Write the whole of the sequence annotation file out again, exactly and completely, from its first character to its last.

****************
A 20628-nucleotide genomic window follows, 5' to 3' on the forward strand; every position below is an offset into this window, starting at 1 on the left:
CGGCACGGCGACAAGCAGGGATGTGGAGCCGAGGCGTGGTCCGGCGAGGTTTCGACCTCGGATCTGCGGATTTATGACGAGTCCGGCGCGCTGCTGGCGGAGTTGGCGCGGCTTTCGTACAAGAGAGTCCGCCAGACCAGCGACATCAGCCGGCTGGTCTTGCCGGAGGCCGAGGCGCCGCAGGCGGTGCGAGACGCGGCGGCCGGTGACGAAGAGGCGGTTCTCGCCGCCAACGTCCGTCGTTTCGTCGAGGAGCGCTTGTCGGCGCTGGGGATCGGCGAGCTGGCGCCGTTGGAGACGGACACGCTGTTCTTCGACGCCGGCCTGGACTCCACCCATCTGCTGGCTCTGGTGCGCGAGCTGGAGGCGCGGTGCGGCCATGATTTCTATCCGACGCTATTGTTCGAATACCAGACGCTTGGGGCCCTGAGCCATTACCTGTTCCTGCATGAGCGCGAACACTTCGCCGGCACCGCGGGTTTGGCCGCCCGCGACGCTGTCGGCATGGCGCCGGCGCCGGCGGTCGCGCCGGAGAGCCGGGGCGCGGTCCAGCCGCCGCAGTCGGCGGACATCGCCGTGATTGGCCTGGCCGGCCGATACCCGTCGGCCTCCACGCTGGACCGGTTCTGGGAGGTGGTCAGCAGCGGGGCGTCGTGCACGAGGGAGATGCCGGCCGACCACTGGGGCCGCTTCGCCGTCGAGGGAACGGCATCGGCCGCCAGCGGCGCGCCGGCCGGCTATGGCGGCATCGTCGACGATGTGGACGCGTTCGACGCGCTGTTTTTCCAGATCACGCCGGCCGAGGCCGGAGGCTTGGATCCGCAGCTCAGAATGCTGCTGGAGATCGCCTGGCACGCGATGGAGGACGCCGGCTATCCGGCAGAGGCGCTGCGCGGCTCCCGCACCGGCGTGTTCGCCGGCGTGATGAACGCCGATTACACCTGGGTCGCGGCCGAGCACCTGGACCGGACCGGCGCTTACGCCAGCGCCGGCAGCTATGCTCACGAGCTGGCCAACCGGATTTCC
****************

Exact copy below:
A 20628-nucleotide genomic window follows, 5' to 3' on the forward strand; every position below is an offset into this window, starting at 1 on the left:
CGGCACGGCGACAAGCAGGGATGTGGAGCCGAGGCGTGGTCCGGCGAGGTTTCGACCTCGGATCTGCGGATTTATGACGAGTCCGGCGCGCTGCTGGCGGAGTTGGCGCGGCTTTCGTACAAGAGAGTCCGCCAGACCAGCGACATCAGCCGGCTGGTCTTGCCGGAGGCCGAGGCGCCGCAGGCGGTGCGAGACGCGGCGGCCGGTGACGAAGAGGCGGTTCTCGCCGCCAACGTCCGTCGTTTCGTCGAGGAGCGCTTGTCGGCGCTGGGGATCGGCGAGCTGGCGCCGTTGGAGACGGACACGCTGTTCTTCGACGCCGGCCTGGACTCCACCCATCTGCTGGCTCTGGTGCGCGAGCTGGAGGCGCGGTGCGGCCATGATTTCTATCCGACGCTATTGTTCGAATACCAGACGCTTGGGGCCCTGAGCCATTACCTGTTCCTGCATGAGCGCGAACACTTCGCCGGCACCGCGGGTTTGGCCGCCCGCGACGCTGTCGGCATGGCGCCGGCGCCGGCGGTCGCGCCGGAGAGCCGGGGCGCGGTCCAGCCGCCGCAGTCGGCGGACATCGCCGTGATTGGCCTGGCCGGCCGATACCCGTCGGCCTCCACGCTGGACCGGTTCTGGGAGGTGGTCAGCAGCGGGGCGTCGTGCACGAGGGAGATGCCGGCCGACCACTGGGGCCGCTTCGCCGTCGAGGGAACGGCATCGGCCGCCAGCGGCGCGCCGGCCGGCTATGGCGGCATCGTCGACGATGTGGACGCGTTCGACGCGCTGTTTTTCCAGATCACGCCGGCCGAGGCCGGAGGCTTGGATCCGCAGCTCAGAATGCTGCTGGAGATCGCCTGGCACGCGATGGAGGACGCCGGCTATCCGGCAGAGGCGCTGCGCGGCTCCCGCACCGGCGTGTTCGCCGGCGTGATGAACGCCGATTACACCTGGGTCGCGGCCGAGCACCTGGACCGGACCGGCGCTTACGCCAGCGCCGGCAGCTATGCTCACGAGCTGGCCAACCGGATTTCC